The truth is that I haven’t suffered from jet lag ever since I discovered the fasting trick, and even though I get asked to explain it all the time, I haven’t really been able to find anyone else whose done it. Which makes no sense! Why would you want to spend so much time, effort and money to fly yourself around the planet only to sacrifice a grueling, miserable week (usually more) struggling to adjust? Wouldn’t you rather be ready to go that first morning and enjoy every blissful second of your adventure?

I’d love for the world to realize that time is precious, and to take advantage of it. Plus, this isn’t some miracle drug for sale – fasting is free. So I’m putting this info out here in hopes that more people can try this, spread the word and have happier travels. :)

Does it really work? I’m sure anyone reading this will ask this. All I can say is that I’ve done this for trips to Europe as well as to Asia, and I live in California, if that helps (e.g. 9- to 16-hour time zone change). Each time I’ve had minimal, if any, effects of jet lag for all trips. Round trip.

So, all I ask is that if this sounds good to you, try it. And tell me how it turned out!

The 16-Hour Fast

It’s been known for decades that living beings will naturally adjust their circadian rhythms so that they are awake when food is available. Here’s the study that demonstrates this principle in mice, with big words. It’s probably way more info than most of us need to know, but there ya go.

A 16-hour fast is short enough to get your body’s attention. So stop eating, then reset your clock by breakfasting at your destination time.

In 4 steps:

1. Decide what time you’d like to have breakfast in your destination time zone.
2. Count back 16 hours from that, and calculate what time that is in your departure/current time zone.
3. Eat your last local meal at that time, the day before your flight.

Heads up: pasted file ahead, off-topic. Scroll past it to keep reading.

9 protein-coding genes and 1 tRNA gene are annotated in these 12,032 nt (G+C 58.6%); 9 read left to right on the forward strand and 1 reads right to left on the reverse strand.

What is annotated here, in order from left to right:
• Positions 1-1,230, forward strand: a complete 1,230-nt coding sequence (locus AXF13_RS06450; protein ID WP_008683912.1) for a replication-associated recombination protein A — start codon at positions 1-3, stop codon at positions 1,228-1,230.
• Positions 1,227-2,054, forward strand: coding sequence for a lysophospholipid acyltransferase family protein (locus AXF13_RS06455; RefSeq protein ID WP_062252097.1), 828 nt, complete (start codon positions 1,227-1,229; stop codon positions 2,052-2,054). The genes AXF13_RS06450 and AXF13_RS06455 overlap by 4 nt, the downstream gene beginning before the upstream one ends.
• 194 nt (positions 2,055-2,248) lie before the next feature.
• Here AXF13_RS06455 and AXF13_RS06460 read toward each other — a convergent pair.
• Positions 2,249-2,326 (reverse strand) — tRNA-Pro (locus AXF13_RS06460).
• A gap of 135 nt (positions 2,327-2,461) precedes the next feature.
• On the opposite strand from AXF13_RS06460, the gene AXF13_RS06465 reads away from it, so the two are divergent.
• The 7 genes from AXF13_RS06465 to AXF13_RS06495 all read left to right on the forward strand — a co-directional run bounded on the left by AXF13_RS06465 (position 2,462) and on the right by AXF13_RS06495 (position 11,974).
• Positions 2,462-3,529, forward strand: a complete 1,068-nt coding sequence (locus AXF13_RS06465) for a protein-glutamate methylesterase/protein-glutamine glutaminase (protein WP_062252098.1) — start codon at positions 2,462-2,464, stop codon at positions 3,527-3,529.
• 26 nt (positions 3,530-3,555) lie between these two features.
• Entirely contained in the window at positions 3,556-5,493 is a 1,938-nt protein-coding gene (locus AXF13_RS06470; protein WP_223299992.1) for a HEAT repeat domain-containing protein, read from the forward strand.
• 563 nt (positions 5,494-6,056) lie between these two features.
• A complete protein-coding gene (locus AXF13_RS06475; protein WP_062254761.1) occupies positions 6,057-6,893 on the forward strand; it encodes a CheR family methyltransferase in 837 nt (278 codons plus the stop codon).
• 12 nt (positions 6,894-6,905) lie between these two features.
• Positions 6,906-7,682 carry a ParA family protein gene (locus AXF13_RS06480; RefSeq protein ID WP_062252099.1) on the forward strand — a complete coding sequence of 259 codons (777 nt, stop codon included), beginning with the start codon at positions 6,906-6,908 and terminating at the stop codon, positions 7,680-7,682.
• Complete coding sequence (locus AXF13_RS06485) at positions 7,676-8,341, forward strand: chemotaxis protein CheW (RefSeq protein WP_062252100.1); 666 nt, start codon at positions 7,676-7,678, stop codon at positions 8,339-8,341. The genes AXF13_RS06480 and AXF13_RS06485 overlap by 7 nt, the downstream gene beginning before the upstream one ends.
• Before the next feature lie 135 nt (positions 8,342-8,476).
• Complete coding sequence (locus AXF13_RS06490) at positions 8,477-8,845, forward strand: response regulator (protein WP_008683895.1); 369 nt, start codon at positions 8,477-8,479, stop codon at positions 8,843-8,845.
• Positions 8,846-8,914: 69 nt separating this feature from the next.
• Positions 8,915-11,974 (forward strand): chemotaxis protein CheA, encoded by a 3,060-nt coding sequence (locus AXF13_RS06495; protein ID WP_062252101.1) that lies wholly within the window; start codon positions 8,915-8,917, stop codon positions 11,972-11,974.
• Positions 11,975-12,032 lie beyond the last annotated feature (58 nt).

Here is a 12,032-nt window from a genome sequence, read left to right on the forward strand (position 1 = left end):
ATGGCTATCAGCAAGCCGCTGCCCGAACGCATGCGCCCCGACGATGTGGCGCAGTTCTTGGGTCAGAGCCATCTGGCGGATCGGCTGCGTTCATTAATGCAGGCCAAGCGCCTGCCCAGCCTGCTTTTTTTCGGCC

4. Fast until 8 AM destination time, at which time you eat again.

Boom. Done! Does that sound hard?

Practical Tips

Set a 16-hour timer on your smartphone to tell you when your fast is up. This way you don’t have to worry about checking your watch and/or forgetting to set it to the new time zone.

You can grab a short nap on the flight if your last meal doesn’t already fall before your last full night of sleep. I’ve found that sleeping for a portion of the fast made the trip a lot more pleasant for myself (and my husband) than being awake and hangry. But we’ve both noticed that the more we napped, the less effective this was.

Drink LOTS of water. It’s great for staving off hunger pangs. Plus, it’s hydrating and that’s the #1 thing you need an airplane, anyway.

Most people don’t want to skip out on the in-flight meal. A couple of times I’ve just accepted the food and had it sit in front of me until my 16-hour timer went off. But flight attendants will want to clear that away, plus it takes willpower to have that piping hot little package sit in front of you screaming, “Eat me!” So it’s just easier to decline the in-flight meal altogether and pack a much more delicious meal in your carry-on bag to eat when you’re ready. Hey, might as well make it worth the wait.

If you go the above route, hit the bathrooms as soon as the meal is served. Everyone’s busy chowing down so there’s never a line. Plus, you’ll probably need to reset anyway from all that water you’re drinking. (Hint, hint)

Personal Notes

It’s probably fair that I indicate a few more details about how I felt. After all, fasting isn’t a magic bullet but it’s the simplest, most effective thing I’ve ever tried. And it doesn’t cost anything, so what’s there to lose?